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Author Ściężor, T. url  doi
openurl 
  Title Overnight measurements of the sky brightness as a method for assessing the cloudiness Type Journal Article
  Year 2019 Publication Photonics Letters of Poland Abbreviated Journal Photon.Lett.PL  
  Volume 11 Issue 3 Pages 72  
  Keywords Skyglow; Remote Sensing  
  Abstract Determining the state of cloudiness at night is always a problem, especially at low levels of light pollution. This paper presents an innovative method of assessing the cloudiness of the night sky solely on the basis of all-night measurements of the brightness of the sky using generally available SQM meters. Using the numerical method of calculating the discrete derivative of overnight brightness of the night sky from time it is possible not only to distinguish a cloudless sky from a cloudy one, but even to distinguish high level clouds from medium or low.  
  Address  
  Corporate Author Thesis  
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  Series Volume Series Issue Edition  
  ISSN 2080-2242 ISBN Medium  
  Area Expedition Conference  
  Notes Approved no  
  Call Number GFZ @ kyba @ Serial (down) 2689  
Permanent link to this record
 

 
Author Jechow, A.; Hölker, F. url  doi
openurl 
  Title How dark is a river? Artificial light at night in aquatic systems and the need for comprehensive night‐time light measurements Type Journal Article
  Year 2019 Publication Wiley Interdisciplinary Reviews: Water Abbreviated Journal WIREs Water  
  Volume in press Issue Pages  
  Keywords Review; Ecology; Skyglow  
  Abstract Freshwater ecosystems are hotspots of biodiversity. They are of major importance for humans because they provide vital ecosystem services. However, as humans tend to settle near freshwaters and coastal areas, these ecosystems are also over‐proportionally affected by anthropogenic stressors. Artificial light at night can occur as a form of environmental pollution, light pollution. Light pollution affects large areas on a worldwide scale, is growing exponentially in radiance and extent and can have diverse negative effects on flora, fauna and on human health. While the majority of ecological studies on artificial light at night covered terrestrial systems, the studies on aquatic light pollution have unraveled impact on aquatic organisms, ecosystem functions as well as land‐water‐interactions. Although monitoring of light pollution is routinely performed from space and supported by ground‐based measurements, the extent and the amount of artificial light at night affecting water bodies is still largely unknown. This information, however, is essential for the design of future laboratory and field experiments, to guide light planners and to give recommendations for light pollution regulations. We analyze this knowledge gap by reviewing night‐time light measurement techniques and discuss their current obstacles in the context of water bodies. We also provide an overview of light pollution studies in the aquatic context. Finally, we give recommendations on how comprehensive night‐time light measurements in aquatic systems, specifically in freshwater systems, should be designed in the future.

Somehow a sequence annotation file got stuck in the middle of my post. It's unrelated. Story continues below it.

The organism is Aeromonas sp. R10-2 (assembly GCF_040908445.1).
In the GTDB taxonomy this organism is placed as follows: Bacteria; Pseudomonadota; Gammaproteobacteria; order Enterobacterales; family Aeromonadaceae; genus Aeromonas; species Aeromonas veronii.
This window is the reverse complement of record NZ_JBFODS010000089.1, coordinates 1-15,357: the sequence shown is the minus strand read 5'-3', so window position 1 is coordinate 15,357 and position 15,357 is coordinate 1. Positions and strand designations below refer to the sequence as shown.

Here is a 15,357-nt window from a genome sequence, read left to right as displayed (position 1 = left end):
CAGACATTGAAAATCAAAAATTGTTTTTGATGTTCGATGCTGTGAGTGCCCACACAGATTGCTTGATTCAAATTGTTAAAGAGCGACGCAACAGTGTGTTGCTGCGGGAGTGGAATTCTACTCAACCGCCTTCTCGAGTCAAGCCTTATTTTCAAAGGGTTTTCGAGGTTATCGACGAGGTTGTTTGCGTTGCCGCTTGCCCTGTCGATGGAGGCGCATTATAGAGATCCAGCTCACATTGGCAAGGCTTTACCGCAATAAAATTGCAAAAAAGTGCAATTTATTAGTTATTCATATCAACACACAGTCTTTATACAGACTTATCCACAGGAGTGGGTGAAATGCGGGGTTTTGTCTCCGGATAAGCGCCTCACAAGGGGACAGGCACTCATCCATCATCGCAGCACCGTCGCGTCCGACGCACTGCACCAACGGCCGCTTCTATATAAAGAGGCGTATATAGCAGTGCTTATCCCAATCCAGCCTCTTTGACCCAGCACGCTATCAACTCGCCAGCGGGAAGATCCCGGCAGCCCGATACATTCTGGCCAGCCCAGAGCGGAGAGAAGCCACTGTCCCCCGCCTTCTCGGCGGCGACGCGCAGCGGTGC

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  Publisher Place of Publication Editor  
  Language Summary Language Original Title  
  Series Editor Series Title Abbreviated Series Title  
  Series Volume Series Issue Edition  
  ISSN 2049-1948 ISBN Medium  
  Area Expedition Conference  
  Notes Approved no  
  Call Number GFZ @ kyba @ Serial (down) 2688  
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Author Ranzoni, J.; Giuliani, G.; Huber, L.; Ray, N. url  doi
openurl 
  Title Modelling the nocturnal ecological continuum of the State of Geneva, Switzerland, based on high-resolution nighttime imagery Type Journal Article
  Year 2019 Publication Remote Sensing Applications: Society and Environment Abbreviated Journal Remote Sensing Applications: Society and Environment  
  Volume in press Issue Pages